I love to make improv quilts. I find it both exciting and exhausting – it is very rewarding because I find that it brings life to my studio! So, when I was asked to join Rayna Gillman’s blog tour for her new book, Create Your Own Improv Quilts, how could I resist?
I often get asked about how to make improvisational quilts – it’s not an easy answer because I find that I use different techniques depending on what I want accomplish. Generally speaking, it’s just hard to put into words. Another hard question: what makes a good design? I think some people overlook improv quilts as not having design – in fact, the best improv quilts have a very strong, well thought out design. Rayna addresses both of these questions quite well in this book.
She starts out defining improvisation and giving specific techniques that can be followed. Then she talks about experimentation – a key in making improvisation successful. She offers a list of questions to ask while experimenting with an improvisational design. At one point, she compares improv quilting to taking a drive. Do you prefer to wander while you drive or have a GPS on? Personally, I’m a GPS kind of girl! I do like control – but even if you like control, improv has a place in your quilting. I almost always have some kind of controlled element in my improv quilts. This book has both: control-freak kind of improv (that’s the kind I lean toward making) and all out improv. Here is an example of what I fondly refer as the control-freak kind of improv:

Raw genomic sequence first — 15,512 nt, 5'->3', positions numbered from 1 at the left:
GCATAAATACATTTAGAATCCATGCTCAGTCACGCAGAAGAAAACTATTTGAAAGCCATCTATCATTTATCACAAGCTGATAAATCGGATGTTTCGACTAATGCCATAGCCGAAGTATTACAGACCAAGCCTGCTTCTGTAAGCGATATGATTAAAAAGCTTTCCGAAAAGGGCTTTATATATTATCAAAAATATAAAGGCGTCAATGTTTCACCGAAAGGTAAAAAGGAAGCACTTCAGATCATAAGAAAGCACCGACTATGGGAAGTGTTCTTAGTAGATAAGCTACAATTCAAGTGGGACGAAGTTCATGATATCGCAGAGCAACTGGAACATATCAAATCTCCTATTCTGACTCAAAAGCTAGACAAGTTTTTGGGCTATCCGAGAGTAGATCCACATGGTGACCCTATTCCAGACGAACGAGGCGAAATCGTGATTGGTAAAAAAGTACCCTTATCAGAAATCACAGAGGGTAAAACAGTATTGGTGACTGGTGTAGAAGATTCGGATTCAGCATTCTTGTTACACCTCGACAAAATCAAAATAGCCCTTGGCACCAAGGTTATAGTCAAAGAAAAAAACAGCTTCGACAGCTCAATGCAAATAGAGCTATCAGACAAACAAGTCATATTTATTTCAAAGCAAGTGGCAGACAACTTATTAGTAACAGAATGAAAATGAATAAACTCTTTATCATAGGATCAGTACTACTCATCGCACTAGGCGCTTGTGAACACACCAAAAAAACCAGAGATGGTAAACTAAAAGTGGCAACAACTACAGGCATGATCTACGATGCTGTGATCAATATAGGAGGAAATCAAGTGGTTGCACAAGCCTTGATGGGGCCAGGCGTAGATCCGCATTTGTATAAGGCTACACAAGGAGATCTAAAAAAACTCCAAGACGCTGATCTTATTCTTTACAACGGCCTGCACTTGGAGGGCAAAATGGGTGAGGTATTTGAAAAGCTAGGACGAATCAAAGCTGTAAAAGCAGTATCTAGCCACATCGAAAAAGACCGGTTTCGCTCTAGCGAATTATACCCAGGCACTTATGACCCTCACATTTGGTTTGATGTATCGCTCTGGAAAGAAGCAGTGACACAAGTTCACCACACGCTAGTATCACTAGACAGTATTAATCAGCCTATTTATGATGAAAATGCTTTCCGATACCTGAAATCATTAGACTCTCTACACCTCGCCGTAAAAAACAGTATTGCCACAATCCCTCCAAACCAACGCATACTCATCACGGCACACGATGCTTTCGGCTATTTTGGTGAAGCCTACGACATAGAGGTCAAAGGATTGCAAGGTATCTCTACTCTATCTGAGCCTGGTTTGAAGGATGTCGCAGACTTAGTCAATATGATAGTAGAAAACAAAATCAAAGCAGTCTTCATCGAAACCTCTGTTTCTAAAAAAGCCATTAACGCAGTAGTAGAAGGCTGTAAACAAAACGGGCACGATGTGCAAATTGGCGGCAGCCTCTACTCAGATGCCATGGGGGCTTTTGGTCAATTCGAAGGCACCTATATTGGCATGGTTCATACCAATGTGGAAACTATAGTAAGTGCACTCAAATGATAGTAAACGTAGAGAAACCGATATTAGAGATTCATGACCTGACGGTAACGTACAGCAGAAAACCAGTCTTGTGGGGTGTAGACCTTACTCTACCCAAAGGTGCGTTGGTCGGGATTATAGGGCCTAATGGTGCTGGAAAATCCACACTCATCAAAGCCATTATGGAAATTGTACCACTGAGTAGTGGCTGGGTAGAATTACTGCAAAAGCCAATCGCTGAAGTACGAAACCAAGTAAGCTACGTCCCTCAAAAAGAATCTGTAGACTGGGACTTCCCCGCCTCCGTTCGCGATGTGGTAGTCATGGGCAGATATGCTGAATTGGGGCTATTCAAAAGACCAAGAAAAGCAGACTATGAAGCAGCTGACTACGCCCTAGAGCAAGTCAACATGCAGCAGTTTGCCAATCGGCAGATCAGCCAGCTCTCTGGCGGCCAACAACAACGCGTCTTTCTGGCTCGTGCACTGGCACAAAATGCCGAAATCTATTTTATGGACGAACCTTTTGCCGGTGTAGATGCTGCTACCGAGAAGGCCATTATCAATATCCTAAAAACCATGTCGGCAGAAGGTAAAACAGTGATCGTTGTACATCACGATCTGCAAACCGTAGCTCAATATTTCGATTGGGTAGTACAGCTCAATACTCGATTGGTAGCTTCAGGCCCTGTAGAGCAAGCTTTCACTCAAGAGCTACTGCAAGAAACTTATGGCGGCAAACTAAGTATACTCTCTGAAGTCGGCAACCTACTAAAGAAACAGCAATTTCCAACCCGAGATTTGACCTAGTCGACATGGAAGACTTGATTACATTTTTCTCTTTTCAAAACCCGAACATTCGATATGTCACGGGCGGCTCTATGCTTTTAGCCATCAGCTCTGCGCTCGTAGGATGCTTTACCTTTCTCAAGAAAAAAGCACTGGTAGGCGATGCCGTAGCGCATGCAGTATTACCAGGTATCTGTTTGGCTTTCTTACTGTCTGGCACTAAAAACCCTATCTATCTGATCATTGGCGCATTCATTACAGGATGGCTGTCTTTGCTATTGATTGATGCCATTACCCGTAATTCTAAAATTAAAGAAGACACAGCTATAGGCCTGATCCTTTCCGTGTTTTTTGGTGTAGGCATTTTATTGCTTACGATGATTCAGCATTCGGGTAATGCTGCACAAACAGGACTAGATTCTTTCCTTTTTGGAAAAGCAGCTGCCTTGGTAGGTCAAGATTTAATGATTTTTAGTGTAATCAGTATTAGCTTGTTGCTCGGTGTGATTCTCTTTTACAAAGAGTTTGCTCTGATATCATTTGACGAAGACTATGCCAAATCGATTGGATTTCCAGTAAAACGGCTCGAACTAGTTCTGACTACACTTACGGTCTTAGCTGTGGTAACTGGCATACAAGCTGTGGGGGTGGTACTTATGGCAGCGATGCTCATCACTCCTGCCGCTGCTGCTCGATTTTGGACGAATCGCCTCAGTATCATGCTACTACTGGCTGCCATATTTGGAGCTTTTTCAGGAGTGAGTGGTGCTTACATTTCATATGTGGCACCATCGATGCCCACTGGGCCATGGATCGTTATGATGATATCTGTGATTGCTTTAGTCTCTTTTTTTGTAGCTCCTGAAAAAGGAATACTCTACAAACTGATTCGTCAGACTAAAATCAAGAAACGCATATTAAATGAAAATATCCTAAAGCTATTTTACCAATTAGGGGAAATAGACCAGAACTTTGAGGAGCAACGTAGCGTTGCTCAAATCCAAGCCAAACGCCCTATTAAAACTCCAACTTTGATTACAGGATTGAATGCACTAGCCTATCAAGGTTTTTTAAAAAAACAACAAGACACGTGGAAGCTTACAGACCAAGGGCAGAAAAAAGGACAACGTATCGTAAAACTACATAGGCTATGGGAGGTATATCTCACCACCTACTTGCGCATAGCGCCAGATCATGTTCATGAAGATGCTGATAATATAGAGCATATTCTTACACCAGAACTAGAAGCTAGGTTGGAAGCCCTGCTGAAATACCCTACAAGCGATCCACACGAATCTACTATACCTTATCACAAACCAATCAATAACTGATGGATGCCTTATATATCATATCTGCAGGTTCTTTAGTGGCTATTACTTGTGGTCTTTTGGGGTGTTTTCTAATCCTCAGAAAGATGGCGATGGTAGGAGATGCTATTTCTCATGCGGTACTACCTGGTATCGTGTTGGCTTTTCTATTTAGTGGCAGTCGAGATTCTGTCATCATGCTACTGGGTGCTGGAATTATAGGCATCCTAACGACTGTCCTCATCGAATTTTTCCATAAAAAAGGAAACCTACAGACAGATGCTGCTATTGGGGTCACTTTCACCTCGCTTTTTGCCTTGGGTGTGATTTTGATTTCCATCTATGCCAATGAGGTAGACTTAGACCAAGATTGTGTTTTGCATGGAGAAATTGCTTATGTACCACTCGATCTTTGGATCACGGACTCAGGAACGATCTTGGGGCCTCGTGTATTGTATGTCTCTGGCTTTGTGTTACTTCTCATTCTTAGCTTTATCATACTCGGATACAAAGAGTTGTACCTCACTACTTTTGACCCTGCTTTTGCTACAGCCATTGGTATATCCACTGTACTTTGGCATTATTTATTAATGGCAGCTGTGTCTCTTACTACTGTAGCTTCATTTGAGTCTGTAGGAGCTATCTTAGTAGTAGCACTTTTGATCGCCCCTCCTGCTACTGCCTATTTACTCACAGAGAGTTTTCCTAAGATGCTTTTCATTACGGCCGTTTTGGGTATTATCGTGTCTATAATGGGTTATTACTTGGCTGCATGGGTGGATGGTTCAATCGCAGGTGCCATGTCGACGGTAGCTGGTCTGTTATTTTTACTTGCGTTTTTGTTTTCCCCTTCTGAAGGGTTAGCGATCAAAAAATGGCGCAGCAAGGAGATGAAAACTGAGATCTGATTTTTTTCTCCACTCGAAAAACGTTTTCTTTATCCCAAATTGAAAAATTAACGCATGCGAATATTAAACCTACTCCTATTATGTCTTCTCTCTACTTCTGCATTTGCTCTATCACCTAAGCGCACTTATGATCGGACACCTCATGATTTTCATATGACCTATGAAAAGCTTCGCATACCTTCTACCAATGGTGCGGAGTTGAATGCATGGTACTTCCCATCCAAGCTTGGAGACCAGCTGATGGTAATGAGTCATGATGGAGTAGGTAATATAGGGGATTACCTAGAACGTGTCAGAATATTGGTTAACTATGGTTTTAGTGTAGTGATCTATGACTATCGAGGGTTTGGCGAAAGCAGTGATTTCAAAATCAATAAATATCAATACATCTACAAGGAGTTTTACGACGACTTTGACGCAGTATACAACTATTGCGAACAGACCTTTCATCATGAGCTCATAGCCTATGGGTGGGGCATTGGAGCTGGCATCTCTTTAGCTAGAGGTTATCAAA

Rayna defines elements of design that should be considered when it comes to quilting – improv or not, these elements are universal to all design. It’s a great list with straightforward definitions. So, the ‘what makes a good design’ question is answered! Yay, Rayna! I need to print out this list and pin it next to my design wall to make sure I consider all of these elements as I create. She illustrates these points as she walks through some designs using some orphan blocks. This is the final design.
If you are short on ideas, don’t know where to start, or you just feel like you have hit a mental block (haven’t we all been there!): the last part of the book addresses inspiration – where to find it, how to get it, a gallery to enjoy and some new ideas on string quilting and using orphan blocks to get you started. I particularly liked Debbie Anderson’s series of houses!
If you want to be entered to win an eBook copy of Create Your Own Improv Quilts, just subscribe to my blog – at the top of the side bar. I don’t post often – but in the next week or two I will be posting about a series of improv holiday blocks!
You can see what everyone else is saying about this book, here’s the blog tour schedule: